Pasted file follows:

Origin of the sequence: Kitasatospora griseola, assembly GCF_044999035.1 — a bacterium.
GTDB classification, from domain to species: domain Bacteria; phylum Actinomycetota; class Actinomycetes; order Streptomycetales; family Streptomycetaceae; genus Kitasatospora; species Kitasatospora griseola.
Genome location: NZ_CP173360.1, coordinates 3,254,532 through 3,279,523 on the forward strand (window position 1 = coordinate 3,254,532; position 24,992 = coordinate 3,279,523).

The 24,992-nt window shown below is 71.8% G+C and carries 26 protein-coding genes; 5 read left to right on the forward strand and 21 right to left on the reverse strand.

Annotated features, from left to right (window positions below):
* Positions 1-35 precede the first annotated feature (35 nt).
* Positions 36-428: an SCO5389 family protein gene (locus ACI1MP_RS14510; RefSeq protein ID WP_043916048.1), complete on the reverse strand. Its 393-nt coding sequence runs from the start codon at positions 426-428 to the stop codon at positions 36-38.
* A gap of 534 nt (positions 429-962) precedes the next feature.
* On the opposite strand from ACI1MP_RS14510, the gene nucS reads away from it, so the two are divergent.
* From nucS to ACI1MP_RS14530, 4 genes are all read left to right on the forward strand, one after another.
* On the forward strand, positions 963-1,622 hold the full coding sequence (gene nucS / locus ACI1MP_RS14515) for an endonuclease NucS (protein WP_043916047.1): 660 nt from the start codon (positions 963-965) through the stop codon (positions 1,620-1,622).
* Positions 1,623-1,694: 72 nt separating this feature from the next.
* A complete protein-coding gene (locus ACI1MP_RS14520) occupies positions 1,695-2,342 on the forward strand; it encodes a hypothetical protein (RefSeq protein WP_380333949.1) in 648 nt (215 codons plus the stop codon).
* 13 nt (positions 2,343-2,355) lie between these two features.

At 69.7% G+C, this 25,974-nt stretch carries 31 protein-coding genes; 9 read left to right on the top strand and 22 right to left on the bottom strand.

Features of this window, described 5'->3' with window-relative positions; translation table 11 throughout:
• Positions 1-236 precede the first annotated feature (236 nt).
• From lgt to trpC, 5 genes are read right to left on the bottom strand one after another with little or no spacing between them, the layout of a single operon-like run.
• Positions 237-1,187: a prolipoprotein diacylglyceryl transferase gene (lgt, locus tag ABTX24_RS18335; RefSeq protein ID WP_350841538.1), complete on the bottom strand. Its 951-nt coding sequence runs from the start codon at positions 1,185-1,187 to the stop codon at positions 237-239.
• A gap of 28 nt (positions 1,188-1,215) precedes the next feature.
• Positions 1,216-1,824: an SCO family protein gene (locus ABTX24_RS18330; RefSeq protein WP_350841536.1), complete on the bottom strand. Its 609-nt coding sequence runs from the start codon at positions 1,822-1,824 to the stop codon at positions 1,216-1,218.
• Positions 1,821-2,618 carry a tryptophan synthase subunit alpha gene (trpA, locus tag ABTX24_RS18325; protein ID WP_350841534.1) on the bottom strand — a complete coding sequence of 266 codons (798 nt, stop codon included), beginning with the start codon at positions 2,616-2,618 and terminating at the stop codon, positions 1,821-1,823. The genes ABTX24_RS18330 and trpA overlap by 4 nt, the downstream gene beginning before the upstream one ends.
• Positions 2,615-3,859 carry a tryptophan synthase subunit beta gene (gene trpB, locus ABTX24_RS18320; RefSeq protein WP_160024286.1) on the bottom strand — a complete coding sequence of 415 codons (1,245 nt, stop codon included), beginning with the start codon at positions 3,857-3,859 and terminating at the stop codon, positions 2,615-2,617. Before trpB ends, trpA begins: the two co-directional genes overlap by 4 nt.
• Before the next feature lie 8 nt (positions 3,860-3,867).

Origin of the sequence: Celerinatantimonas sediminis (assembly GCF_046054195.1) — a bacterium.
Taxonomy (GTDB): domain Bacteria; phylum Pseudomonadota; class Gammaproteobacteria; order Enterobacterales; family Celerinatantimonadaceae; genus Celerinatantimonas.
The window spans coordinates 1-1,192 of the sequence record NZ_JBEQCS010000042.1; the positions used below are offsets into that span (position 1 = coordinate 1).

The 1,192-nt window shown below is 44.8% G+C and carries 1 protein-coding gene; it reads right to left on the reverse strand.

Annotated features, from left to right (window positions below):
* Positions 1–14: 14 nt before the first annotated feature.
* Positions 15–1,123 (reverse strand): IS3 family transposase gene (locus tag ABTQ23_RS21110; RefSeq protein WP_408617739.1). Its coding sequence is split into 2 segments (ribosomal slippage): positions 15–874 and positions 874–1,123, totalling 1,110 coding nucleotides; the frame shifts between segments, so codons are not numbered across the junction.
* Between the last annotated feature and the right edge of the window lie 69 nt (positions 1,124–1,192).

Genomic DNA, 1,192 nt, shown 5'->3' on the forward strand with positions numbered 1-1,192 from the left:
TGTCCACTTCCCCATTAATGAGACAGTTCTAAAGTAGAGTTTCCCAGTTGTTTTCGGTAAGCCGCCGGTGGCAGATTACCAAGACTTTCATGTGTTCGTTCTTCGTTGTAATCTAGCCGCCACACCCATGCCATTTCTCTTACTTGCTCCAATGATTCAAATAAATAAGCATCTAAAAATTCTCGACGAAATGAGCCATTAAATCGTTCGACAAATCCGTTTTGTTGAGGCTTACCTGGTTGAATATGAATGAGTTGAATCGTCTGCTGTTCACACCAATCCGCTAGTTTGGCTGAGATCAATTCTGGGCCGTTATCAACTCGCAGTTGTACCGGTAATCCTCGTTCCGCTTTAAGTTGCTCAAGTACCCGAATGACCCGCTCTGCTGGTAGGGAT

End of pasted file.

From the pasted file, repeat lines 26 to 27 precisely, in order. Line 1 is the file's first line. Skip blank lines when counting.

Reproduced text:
Taxonomy (GTDB): domain Bacteria; phylum Pseudomonadota; class Gammaproteobacteria; order Enterobacterales; family Celerinatantimonadaceae; genus Celerinatantimonas.
The window spans coordinates 1-1,192 of the sequence record NZ_JBEQCS010000042.1; the positions used below are offsets into that span (position 1 = coordinate 1).